My cell phone rang and Coleman’s warm and sexy voice buzzed in my ear as he teased me with, “Ready for some company in that big bed?”

“Only if you don’t consider three a crowd. Tinkie is with me. She said she had a hankering to stand naked on the stairs at Dahlia House.” I could still make him blush at the mention of Tinkie and sex in the same sen­ tence, and though I couldn’t see Coleman I knew he was blushing. When Tinkie had caught us both naked on the stairs, she’d gained the upper hand over Coleman Peters. And I was glad to help her keep it.

“Sarah Booth, just understand that there’s a price to be paid for not playing fair.”

It was definitely a threat. “I’ll take my chances.” “I’ll wait until Tinkie isn’t around. We’ll see how tough you are when you don’t have your protector.”

“I can take care of myself.” But my heart was racing, and I felt a little light­headed. “So did you catch the rob­bers?” Turning the conversation was the only smart thing to do.

“I did. I heard from DeWayne that you’re working for the Fontanas.” He was all but laughing. Kitten’s reputa­tion preceded her.

“Her kid is missing. Maybe. I think she’s stirring up trouble for the Wiccan school.”

“Corey Fontana is trouble. He’s been associated with some real crime in the county. I haven’t been able to pin anything on him, but he’s got a streak of violence. Be careful.”

“I think the kid is at home playing video games. This is a ploy.”

“Bob Fontana wants to develop the Musgrove prop­ erty. I’d say your instincts are right on,” Coleman said. “Still, be careful.”

“Tink and I are headed out to search the woods for the missing boy. Just in case he’s hurt.”

“Shall I join you?”

“You get some sleep. If you’re going to bring me to heel, you’re going to need all of your strength.” I hung up before he could respond. Baiting the bear was safe only for a limited amount of time.

Tinkie was grinning like the Cheshire Cat when I glanced at her. “Shut up.”

“I didn’t say a word.” Her grin widened. “I should have taken that photo of you two looking like ’possums in the headlights. I’ll never again let decency and friend­ ship overrule a chance for power.”

“Coleman would put you in jail.”

“And Cece would print that photo. Then where would our pistol­packing sheriff be?”

Tinkie had the upper hand. The best I could man­ age was a graceful retreat. “Look, there’s the dairy. Shall we start on the grounds or go to the manor house and wake them up?”

“Do witches need to sleep?” She answered my ques­ tion with a question as I pulled into the parking area. She leaned over and pressed hard on the horn. “That should do the trick.”

A frisky Tinkie was a dangerous creature. The horn roused about two dozen cats of all colors and descrip­ tions. They came out from under the porch of the house, out the windows in the dairy barn, jumping out of trees and off the porch roof. Cats were everywhere. And Pluto was standing at the car’s front window, all alert and eager.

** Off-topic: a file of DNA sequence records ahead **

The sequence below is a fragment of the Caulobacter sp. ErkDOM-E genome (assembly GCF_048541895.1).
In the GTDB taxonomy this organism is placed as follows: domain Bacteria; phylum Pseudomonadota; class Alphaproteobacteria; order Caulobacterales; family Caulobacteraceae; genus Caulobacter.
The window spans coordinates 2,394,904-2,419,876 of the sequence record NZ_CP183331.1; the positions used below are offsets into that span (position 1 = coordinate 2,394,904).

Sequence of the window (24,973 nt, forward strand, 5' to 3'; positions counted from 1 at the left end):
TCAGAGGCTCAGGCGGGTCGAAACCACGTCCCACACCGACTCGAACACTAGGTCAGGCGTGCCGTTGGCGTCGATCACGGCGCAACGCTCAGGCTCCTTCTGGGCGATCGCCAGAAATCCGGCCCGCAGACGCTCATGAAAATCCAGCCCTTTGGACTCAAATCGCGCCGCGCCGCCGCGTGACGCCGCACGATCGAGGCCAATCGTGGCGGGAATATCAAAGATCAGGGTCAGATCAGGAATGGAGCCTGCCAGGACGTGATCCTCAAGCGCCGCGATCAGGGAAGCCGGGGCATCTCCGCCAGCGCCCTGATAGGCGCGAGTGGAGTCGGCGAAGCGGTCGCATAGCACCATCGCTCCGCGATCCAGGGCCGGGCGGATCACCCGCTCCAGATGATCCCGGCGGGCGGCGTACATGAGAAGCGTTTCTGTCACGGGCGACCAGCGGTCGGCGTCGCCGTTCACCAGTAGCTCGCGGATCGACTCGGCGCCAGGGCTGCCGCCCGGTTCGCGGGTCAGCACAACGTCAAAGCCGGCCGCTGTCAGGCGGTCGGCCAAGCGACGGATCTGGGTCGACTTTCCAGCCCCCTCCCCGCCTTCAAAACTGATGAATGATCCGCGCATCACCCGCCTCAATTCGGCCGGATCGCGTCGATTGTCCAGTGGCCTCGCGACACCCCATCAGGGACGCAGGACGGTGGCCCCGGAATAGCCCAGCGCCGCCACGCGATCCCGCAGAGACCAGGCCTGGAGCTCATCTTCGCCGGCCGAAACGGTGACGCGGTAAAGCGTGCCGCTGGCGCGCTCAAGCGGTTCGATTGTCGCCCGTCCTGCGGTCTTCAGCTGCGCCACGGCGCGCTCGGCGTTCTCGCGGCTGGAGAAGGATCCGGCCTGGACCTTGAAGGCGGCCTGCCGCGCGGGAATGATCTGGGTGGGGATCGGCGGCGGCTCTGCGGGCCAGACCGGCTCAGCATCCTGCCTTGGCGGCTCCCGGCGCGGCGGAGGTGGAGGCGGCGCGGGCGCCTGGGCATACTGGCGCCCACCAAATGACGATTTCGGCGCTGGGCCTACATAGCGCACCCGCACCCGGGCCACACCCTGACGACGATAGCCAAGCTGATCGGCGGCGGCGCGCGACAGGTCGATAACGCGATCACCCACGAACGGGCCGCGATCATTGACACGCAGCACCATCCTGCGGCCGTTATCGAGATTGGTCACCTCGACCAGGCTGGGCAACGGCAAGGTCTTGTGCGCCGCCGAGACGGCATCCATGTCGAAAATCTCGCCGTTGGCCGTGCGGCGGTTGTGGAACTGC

“What if they haven’t had their vaccinations?” I said to him.

“Meow.” He waited for Tinkie to open her door and he was out like a shot. Pluto was a curious fellow.

“No more stray cats dumped here,” Hope said as she came out the door tying a gorgeous oriental wrap around herself. The reds and blacks were perfect for her coloring.

“He’s my cat. He’s only here on official investigative purposes.” Once Corey Fontana was found and returned home, I’d speak with the Harrington sisters about a trap, neuter, and release program for the cats. Or maybe they could just do a sterility spell on the colony. Wouldn’t that be convenient?

Hope sat down on the porch steps and ran her fingers through her black, tousled hair. “Cat detective. Back­ woods Mississippi. Nothing surprises me. Does he talk? Maybe bartend?”


“No, but he can sniff out a villain,” I said, handing her the folded tabloid.

Her response when she opened it was a long belly laugh. “This is great. And yes, I have Elvis upstairs in my bedroom. He’s my sex slave. He’s got it going on.” She stood up and struck an Elvis pose complete with leg shake and a few bars of “Whole Lotta Shakin’ Goin’ On.” She had a great voice.

Tinkie burst out laughing and I had to join in. Bru­ nette witch had a good sense of humor.

“So Esmeralda Grimes is in Zinnia,” Hope said. “I’m happy to see she never lets the facts stand in the way of a good story.”

“The International Report believes in alternative fac­ts,” Tinkie said. “I wonder if alternative facts would fly with paying my taxes?”

“I wouldn’t risk it,” I said. “Now let’s talk about Corey Fontana.”

“Why don’t you come inside and have some coffee?” Hope stood and opened the front door. “It’s freezing and I need caffeine if I’m going to talk sensibly. Bring your dog inside, too.”

She didn’t have to ask twice. I let Sweetie Pie out of the car and we all rushed the front door, where we were met with a wave of delicious heat. In the back of my mind I had a thought for Corey Fontana. I hoped the boy hadn’t spent the night outside. He was a delinquent, no doubt about it. But if he was fooling around and ended up in­ jured and exposed to the elements, he could lose fingers, toes, or even his nose.

We found Faith and Charity in the kitchen. The deli­cious aroma of fresh­ brewed coffee made me sigh with pleasure. Hope picked three mugs out of the cabinet and poured coffee for us. When we were all seated at a sturdy farm table, I brought the conversation around to Corey Fontana.